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IBM creates "breathing" high-density lithium-air battery

MrSeb (471333) writes | more than 2 years ago


MrSeb writes "As part of its Battery 500 project — an initiative started by IBM in 2009 to produce a battery capable of powering a car for 500 miles — Big Blue has successfully demonstrated a light-weight, ultra-high-density, lithium-air battery. In IBM's lithium-air battery, oxygen is reacted with lithium to create lithium peroxide and electrical energy (pictured above). When the battery is recharged, the process is reversed and oxygen is released — in the words of IBM, this is an "air-breathing" battery. While conventional batteries are completely self-contained, the oxygen used in an lithium-air battery obviously comes from the atmosphere, so the battery itself can be much lighter. The main thing, though, is that lithium-air energy density is a lot higher than conventional lithium-ion batteries: The max energy density of lithium-air batteries is theorized to be around 12 kWh/kg, some 15 times greater than li-ion — and more importantly, comparable to gasoline."
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Lead acid batteries (1)

Kupfernigk (1190345) | more than 2 years ago | (#39744149)

This design uses lithium peroxide with the oxygen supplied by air; the old lead acid battery uses lead peroxide with the oxygen coming, in effect, from water. Before any pedantic chemist tells me that the technologies are quite different, let me say I'm allowed to note that this approach has cleverly got the problem of hydrogen storage out of the equation. (In the lead acid battery the hydrogen is stored as sulphuric acid, in the NiMH cell the hydrogen is held in a porous mischmetall structure which adds still further to the cost. In the lead acid cell, charging results in oxygen and hydrogen: the oxygen forms lead peroxide, the hydrogen removes sulphate from the lead sulphate at the other pole and so adds more sulphuric acid to the electrolyte. If the cell is charged too fast the hydrogen doesn't have time to react so it escapes as gas. I have seen the result of someone investigating a loud bubbling from the batteries on a boat using a lighted match. Not pretty.)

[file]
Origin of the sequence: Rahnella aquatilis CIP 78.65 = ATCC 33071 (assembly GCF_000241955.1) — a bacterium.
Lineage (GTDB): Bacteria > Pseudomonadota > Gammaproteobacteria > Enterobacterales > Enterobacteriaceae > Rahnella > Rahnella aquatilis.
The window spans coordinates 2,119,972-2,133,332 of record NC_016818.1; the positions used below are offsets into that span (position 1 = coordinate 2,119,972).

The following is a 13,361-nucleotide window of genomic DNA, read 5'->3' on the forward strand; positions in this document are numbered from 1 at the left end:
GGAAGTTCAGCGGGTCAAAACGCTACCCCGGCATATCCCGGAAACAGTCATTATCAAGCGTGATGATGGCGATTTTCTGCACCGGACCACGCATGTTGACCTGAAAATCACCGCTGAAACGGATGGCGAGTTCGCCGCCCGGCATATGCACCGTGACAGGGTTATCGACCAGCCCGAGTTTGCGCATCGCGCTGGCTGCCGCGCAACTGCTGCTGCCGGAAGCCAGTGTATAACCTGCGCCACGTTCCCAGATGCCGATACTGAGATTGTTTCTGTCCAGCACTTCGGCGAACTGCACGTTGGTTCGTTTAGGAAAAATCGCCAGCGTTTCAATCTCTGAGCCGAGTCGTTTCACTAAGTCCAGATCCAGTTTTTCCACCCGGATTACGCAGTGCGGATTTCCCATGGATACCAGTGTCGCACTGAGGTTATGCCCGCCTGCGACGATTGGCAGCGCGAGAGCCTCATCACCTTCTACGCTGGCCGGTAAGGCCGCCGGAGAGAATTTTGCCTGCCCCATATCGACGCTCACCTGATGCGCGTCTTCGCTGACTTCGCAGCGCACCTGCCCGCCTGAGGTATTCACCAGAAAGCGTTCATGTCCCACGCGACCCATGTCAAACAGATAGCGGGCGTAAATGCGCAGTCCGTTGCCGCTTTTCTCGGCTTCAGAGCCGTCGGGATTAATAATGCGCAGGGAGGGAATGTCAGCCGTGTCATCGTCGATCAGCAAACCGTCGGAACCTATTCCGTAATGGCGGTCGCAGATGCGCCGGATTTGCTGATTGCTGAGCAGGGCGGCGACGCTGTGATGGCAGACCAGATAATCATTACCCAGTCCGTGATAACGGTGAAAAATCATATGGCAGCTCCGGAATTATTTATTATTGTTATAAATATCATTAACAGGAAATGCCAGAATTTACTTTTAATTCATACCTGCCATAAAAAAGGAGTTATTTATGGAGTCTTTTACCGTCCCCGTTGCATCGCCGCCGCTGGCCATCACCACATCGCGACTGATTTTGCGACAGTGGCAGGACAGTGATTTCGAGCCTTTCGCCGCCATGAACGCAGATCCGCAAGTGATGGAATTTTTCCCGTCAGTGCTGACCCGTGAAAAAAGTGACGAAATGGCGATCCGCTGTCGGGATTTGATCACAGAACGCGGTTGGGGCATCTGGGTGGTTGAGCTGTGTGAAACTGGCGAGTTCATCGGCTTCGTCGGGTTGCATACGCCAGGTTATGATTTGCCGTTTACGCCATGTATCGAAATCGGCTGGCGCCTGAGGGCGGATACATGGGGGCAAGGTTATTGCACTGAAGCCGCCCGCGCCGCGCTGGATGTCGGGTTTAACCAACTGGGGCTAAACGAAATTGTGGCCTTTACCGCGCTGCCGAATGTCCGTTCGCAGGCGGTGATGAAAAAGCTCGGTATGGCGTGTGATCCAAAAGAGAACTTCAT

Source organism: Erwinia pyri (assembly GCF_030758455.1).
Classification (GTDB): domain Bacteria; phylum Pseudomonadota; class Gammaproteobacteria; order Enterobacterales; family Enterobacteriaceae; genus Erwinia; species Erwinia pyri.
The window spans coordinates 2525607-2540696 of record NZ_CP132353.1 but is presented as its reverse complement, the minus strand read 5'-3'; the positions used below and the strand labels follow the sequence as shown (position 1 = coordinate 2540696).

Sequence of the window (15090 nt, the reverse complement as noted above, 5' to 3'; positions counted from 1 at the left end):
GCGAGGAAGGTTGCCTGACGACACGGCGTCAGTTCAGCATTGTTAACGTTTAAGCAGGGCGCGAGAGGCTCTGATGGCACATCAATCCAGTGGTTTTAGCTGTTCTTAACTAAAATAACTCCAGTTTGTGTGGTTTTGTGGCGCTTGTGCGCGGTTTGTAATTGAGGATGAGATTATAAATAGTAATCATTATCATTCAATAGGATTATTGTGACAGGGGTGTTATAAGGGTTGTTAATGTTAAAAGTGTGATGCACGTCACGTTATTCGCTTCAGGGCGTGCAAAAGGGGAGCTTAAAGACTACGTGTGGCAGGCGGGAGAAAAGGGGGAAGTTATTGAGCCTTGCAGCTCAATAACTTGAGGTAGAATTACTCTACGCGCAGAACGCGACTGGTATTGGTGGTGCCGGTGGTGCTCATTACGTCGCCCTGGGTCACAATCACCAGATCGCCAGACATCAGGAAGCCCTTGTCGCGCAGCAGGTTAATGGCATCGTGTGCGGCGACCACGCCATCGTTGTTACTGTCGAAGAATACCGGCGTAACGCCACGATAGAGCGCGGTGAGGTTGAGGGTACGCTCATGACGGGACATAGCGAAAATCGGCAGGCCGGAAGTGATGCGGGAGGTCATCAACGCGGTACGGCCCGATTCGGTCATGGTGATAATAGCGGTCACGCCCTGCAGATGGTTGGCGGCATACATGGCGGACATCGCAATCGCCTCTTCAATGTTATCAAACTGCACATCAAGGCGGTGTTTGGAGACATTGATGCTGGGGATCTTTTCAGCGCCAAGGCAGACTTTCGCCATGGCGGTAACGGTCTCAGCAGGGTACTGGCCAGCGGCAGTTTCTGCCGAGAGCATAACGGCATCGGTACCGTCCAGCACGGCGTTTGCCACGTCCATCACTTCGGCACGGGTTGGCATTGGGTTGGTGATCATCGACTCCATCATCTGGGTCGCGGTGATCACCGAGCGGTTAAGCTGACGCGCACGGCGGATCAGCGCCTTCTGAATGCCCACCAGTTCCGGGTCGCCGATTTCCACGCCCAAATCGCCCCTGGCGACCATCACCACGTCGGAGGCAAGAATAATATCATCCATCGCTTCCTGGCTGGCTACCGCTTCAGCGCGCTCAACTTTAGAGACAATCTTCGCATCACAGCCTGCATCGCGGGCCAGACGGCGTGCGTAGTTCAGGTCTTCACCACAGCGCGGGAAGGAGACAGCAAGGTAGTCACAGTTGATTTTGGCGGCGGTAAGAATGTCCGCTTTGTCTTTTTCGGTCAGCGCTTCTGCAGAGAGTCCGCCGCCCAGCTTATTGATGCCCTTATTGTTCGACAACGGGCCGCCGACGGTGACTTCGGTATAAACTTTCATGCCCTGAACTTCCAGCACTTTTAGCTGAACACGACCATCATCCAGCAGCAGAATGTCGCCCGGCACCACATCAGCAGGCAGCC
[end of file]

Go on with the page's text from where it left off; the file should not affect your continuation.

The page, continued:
Two things occur to me: one, the problem is presumably where the lithium gets ionised or returns to the metallic state (at the bottom), and two, perhaps something could be done with the released oxygen at the charging point - it is potentially useful stuff.

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